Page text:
Functional Adaptations

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Functional adaptation

Moving in tune with body size: penicillate jellyfish

The bell of the penicillate jellyfish increases amplitude of movement by 40% and decreases energy use by around 25% by moving at resonant frequency to body size.

  "The bell of the hydromedusan jellyfish Polyorchis penicillatus (Eschscholtz, 1829) was modelled as a harmonically forced, damped oscillator. The robustness of the model was tested and verified by comparing estimates of the work done during the contraction phase predicted by the model with analogous values measured in completely independent experiments. Data suggest that the animals swim at a frequency that is at or near the resonant frequency of the locomotor apparatus. The implications of this phenomenon for the mechanics and physiology of the system are discussed. If the swimming muscles force the bell at its resonant frequency, as opposed to a single contraction at the same rate of deformation, the amplitude of the oscillation will be increased by about 40%, and the energetic requirement for the cycle will be reduced by about 24-37% of the total cost of the cycle. The advantages of forcing the structure at its resonant frequency seem quite remarkable." (DeMont and Gosline 1988:347)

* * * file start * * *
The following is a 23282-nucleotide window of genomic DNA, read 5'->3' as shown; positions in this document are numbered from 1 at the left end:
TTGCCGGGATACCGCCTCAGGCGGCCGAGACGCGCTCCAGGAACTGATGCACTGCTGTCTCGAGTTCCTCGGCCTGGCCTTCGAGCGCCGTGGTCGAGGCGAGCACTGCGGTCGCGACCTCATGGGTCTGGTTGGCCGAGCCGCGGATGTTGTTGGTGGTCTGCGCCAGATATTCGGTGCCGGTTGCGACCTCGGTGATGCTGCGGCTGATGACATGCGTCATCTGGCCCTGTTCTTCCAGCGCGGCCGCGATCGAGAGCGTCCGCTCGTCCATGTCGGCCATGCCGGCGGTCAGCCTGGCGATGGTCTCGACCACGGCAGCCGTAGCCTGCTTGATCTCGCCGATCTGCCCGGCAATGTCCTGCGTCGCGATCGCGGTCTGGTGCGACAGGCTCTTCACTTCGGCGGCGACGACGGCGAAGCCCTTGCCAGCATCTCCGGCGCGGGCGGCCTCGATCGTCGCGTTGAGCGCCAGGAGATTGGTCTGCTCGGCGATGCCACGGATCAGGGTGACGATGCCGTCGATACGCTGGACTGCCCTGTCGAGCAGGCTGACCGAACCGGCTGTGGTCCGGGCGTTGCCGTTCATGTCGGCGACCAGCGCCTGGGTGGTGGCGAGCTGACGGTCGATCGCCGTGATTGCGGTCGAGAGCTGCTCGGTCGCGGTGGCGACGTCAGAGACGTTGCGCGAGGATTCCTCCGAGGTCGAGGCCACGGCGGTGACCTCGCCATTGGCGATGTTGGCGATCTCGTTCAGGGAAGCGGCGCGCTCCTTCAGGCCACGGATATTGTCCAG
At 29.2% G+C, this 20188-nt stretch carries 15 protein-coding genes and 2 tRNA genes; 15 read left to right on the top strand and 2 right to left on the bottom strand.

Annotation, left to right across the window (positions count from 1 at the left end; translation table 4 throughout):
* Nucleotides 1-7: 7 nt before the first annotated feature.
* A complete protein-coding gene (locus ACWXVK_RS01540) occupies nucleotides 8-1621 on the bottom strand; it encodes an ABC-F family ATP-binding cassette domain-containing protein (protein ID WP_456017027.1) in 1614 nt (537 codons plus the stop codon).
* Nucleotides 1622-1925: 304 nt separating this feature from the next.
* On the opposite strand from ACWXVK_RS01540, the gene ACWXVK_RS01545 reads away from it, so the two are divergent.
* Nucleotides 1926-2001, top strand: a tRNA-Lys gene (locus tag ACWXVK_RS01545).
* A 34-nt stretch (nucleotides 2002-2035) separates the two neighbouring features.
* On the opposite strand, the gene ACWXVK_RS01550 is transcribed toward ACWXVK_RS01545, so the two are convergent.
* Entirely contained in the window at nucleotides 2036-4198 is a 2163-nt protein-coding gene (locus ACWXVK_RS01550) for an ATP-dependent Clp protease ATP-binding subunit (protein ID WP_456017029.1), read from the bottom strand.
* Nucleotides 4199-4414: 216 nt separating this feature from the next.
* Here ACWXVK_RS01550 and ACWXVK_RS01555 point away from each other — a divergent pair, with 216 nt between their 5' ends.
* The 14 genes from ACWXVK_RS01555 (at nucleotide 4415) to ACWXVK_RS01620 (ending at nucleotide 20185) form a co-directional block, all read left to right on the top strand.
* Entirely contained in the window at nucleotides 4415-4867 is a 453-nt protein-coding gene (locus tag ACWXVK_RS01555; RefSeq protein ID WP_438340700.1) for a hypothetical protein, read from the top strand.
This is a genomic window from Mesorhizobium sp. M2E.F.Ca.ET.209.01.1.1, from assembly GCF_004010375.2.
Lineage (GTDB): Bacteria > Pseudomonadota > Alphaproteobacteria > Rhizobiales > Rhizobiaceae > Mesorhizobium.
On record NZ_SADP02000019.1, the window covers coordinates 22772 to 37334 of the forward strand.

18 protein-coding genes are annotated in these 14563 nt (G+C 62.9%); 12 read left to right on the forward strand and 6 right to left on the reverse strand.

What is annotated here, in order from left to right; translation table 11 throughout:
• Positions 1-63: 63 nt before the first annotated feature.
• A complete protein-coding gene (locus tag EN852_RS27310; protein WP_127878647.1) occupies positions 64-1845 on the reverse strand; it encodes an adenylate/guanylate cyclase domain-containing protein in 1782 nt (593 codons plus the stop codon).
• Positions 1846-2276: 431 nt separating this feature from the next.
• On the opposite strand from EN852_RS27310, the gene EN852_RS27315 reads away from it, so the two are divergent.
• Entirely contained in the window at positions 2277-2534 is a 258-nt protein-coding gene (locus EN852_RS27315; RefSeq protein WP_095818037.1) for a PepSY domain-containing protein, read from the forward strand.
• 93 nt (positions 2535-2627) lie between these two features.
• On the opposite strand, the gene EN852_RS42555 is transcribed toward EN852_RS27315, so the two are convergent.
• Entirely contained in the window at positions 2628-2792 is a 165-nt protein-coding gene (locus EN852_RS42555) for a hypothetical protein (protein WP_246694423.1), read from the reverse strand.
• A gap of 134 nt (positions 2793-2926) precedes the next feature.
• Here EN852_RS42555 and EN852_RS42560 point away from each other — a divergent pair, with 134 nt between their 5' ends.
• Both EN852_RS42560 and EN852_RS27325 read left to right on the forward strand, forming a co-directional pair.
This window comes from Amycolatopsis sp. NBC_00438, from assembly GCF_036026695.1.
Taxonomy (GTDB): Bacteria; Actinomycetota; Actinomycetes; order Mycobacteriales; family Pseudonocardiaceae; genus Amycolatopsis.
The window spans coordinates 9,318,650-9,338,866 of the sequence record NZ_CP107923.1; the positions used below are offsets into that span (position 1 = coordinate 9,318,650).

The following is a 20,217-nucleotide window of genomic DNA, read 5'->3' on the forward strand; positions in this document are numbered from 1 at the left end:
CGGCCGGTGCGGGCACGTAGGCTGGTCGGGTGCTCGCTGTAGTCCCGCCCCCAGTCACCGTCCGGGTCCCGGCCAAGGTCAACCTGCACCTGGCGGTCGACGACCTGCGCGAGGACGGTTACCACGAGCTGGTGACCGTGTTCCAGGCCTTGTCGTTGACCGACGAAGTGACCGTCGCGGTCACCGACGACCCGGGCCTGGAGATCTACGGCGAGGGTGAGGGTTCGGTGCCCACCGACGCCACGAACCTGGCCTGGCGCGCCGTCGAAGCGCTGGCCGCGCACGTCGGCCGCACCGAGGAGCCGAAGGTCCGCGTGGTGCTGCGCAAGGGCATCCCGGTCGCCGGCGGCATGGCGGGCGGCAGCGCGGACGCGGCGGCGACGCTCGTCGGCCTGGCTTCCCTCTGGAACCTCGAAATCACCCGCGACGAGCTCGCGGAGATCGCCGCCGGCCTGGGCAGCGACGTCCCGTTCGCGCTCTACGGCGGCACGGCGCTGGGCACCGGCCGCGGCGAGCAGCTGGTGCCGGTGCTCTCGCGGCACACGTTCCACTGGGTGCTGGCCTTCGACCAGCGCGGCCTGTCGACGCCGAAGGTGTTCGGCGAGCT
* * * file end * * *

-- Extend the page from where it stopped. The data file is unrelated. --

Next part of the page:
Learn more about this functional adaptation.


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© The Biomimicry Institute

Source: AskNature

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